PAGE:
The mission of the Los Angeles Chamber Orchestra is to enrich and connect our community through intimate and transformative musical experiences which exemplify and foster artistic excellence, education and innovation.
Los Angeles Chamber Orchestra (LACO), proclaimed “America’s finest chamber orchestra” by Public Radio International and “resplendent” by the Los Angeles Times, has established itself among the world’s top musical ensembles. Since 1997, LACO has performed under the baton of acclaimed conductor and pianist Jeffrey Kahane, hailed by critics as “visionary” and “a conductor of uncommon intellect, insight and musical integrity” with “undeniable charisma,” “effortless musicality and extraordinary communicative gifts.” Under Kahane’s leadership, the Orchestra maintains its status as a preeminent interpreter of historical masterworks and a champion of contemporary composers. During its 46-year history, the Orchestra has made 31 recordings, toured Europe, South America and Japan, performed across North America, earning adulation from audiences and critics alike, and garnered eight ASCAP Awards for Adventurous Programming.read more →
Headquartered in downtown Los Angeles, LACO presents seven Orchestral Series concerts on Saturdays at Glendale’s Alex Theatre and on Sundays at UCLA’s Royce Hall; five Baroque Conversations concerts at downtown Los Angeles’ Zipper Concert Hall at The Colburn School; three Westside Connections chamber music concerts, designed to illustrate the relationship between music and other artistic disciplines, at the Moss Theatre in Santa Monica; and an annual Discover concert, which features an in-depth examination that sheds new light on a single piece of music, at Pasadena’s Ambassador Auditorium. LACO also presents a Concert Gala, an annual Silent Film screening and several fundraising salons each year. Additionally, LACO outreach programs—Meet the Music, Community Partners, Campus to Concert Hall and the LACO/USC Thornton Strings Mentorship Program—reach thousands of young people annually, nurturing future musicians and composers as well as inspiring a love of classical music.
The Los Angeles Chamber Orchestra was founded in 1968 as an artistic outlet for the recording industry’s most gifted musicians. The Orchestra’s artistic founder, cellist James Arkatov, envisioned an ensemble that would allow these conservatory-trained players to balance studio work and teaching with pure artistic collaboration at the highest level. With the financial backing of philanthropist Richard Colburn and managerial expertise from attorney Joseph Troy, who also became the Orchestra’s first president, LACO presented its first performances in the fall of 1969. Current music director Jeffrey Kahane continues the standard of excellence set by the Orchestra’s first four music directors, Sir Neville Marriner, Gerard Schwarz, Iona Brown and Christof Perick.↑ less ↑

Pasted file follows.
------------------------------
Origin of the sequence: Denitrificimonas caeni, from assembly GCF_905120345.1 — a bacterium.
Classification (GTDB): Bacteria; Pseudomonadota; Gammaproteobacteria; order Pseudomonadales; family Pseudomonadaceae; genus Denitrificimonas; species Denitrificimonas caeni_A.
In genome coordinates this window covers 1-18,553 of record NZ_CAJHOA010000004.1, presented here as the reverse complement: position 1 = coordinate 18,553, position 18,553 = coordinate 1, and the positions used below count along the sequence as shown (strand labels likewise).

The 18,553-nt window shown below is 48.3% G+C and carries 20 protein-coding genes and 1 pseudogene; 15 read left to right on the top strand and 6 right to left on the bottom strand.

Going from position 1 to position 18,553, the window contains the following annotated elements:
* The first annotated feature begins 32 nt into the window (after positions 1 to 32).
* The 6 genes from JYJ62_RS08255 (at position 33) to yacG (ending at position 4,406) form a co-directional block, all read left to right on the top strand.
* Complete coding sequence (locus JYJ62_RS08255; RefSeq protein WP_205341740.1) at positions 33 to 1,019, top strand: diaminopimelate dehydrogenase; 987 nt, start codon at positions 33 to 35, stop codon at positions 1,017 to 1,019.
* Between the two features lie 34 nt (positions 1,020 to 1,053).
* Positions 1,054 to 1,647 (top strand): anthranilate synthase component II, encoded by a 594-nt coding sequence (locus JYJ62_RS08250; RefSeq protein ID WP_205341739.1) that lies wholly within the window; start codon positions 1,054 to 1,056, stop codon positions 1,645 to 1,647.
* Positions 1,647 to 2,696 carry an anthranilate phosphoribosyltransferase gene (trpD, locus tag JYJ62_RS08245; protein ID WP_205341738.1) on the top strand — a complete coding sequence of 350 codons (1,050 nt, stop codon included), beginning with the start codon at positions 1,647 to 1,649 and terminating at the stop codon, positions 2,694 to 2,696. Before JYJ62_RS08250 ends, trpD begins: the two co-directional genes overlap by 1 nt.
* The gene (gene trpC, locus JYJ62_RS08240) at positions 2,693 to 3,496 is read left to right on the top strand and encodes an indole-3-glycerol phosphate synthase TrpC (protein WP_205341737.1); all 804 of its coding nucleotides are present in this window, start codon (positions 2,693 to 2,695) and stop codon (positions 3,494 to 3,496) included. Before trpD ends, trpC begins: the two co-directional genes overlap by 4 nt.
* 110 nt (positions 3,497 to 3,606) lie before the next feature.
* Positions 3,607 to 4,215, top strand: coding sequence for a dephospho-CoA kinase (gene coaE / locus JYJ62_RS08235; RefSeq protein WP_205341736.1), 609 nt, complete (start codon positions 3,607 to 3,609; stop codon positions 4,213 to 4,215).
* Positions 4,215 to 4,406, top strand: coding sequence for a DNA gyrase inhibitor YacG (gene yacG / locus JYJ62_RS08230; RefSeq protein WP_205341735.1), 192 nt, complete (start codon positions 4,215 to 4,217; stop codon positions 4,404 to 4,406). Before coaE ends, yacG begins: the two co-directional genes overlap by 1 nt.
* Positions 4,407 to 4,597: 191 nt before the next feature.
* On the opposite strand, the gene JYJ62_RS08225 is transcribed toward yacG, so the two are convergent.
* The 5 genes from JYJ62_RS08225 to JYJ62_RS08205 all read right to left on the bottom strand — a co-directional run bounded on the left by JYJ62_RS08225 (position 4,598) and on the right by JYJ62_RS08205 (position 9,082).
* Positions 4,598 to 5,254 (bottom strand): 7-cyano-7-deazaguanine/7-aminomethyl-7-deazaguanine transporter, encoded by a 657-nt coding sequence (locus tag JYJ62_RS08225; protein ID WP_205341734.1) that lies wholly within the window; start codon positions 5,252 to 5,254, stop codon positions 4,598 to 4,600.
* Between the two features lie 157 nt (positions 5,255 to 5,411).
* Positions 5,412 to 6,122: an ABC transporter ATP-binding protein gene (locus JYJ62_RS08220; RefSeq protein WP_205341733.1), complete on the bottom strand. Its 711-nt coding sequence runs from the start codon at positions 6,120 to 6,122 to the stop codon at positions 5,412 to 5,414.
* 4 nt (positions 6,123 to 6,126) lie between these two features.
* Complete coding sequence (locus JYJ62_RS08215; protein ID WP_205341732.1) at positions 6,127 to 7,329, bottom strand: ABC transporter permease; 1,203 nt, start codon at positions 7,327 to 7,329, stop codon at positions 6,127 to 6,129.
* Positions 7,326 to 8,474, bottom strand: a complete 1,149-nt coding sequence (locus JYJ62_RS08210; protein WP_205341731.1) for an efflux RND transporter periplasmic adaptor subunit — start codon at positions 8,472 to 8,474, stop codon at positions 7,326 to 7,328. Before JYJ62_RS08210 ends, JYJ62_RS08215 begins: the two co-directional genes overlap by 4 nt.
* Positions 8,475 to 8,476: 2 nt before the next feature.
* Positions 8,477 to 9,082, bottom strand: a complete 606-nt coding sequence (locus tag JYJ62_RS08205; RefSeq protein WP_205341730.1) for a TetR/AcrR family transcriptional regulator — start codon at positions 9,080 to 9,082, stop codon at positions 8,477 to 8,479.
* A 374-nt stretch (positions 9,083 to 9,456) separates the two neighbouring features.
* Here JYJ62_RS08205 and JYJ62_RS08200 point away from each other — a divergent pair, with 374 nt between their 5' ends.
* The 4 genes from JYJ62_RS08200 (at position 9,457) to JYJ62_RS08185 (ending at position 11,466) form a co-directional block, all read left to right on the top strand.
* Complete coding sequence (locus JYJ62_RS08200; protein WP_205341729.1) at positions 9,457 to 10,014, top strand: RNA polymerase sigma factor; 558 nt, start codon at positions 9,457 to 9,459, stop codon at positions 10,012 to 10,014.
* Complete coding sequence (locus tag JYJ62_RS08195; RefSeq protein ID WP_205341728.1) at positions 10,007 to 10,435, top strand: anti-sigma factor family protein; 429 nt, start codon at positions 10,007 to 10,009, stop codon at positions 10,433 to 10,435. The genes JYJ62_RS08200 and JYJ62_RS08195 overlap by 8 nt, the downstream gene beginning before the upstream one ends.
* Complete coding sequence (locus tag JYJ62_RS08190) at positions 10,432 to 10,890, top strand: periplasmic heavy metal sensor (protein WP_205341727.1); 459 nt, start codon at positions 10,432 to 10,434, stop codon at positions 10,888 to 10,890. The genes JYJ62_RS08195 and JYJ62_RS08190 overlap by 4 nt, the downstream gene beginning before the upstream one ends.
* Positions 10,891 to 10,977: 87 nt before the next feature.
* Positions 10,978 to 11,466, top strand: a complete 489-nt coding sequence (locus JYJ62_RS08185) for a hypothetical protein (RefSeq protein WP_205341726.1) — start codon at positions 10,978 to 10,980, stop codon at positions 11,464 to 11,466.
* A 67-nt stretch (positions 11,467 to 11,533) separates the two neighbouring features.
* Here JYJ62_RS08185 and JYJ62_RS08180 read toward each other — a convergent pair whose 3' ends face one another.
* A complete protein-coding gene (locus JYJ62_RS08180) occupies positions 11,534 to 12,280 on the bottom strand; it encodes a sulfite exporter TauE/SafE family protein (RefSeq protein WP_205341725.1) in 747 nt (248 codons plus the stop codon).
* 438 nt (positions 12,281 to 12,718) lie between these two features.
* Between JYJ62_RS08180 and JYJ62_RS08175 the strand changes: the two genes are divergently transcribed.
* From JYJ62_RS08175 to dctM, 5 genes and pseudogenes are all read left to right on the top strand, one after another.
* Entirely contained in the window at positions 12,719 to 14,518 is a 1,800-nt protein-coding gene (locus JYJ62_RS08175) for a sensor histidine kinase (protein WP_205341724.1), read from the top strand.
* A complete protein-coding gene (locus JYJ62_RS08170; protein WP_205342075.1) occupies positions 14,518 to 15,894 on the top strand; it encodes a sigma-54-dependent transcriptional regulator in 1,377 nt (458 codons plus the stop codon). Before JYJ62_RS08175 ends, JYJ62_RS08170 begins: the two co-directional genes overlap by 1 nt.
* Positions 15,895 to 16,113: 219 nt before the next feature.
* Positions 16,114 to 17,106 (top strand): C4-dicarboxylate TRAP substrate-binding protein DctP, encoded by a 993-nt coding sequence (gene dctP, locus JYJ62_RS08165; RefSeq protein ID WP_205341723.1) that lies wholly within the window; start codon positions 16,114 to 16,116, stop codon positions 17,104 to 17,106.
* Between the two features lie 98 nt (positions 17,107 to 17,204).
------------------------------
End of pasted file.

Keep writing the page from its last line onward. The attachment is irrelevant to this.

LACO needs your support
Share your love of great music with a contribution to the Los Angeles Chamber Orchestra. Support from music lovers like you makes possible all LACO programs, bringing the Orchestra’s innovative programming into the lives of thousands of students, families and Angelenos of all ages. There are many ways to give! read more →
Muralist Kent Twitchell’s mammoth works are well known in Los Angeles, his gargantuan figures standing sentinel over the urban structures they grace. Perhaps the most familiar of these mega-paintings, seen by more than 250,000 people each day as they stream north on the 110 Freeway, is Harbor Freeway Overture.read more →
Comprised of three walls of the parking structure adjacent to Seventh Street Marketplace, portraits of musicians (and one significant patron) of the Los Angeles Chamber Orchestra loom eight stories over downtown. Since 1994, when the third panel was completed, the mural has become a cultural icon for Los Angeles, employing a visual medium to declare the city’s status as a world center for the arts and to proclaim the city’s pride in its performing artists.
Although the work appears to be a fresco, painted directly onto the walls of the structures, it is actually painted on a non-woven media, a blend of polyester and cellulous. The 11,000 square foot, eight-story-high LACO monument consumed more than 500 gallons of paint and took nearly 2,000 hours to complete.
The first panel, to the far left and closest to the freeway, portrays violinist Julie Gigante. The two figures in the foreground of the middle panel are oboist Allan Vogel and cellist Margaret Moores. In the background of the middle panel, former and current orchestra members can be seen, including violist Roland Kato. Near the center of the group is Tachi Kiuchi, the Mitsubishi executive who arranged for funding of the mural project. The third panel, to the far right, portrays LACO’s concertmaster from 1988 to 1996, Ralph Morrison.
Julie Gigante, violin
First row: Allan Vogel, oboe; Rene Mandel, violin; Margaret Moores, cello
Second row: Tachi Kiuchi, former board member; Lisa Sutton, violin; Roy Poper, trumpet
Third row: Rowena Hammill,cello; Richard Altenbach, violin; Roland Kato, viola
Fourth row: Laura Kuennen-Poper, viola
Ralph Morrison, violin↑ less ↑
Browse the Orchestra’s past seasons to find your favorite concert! read more →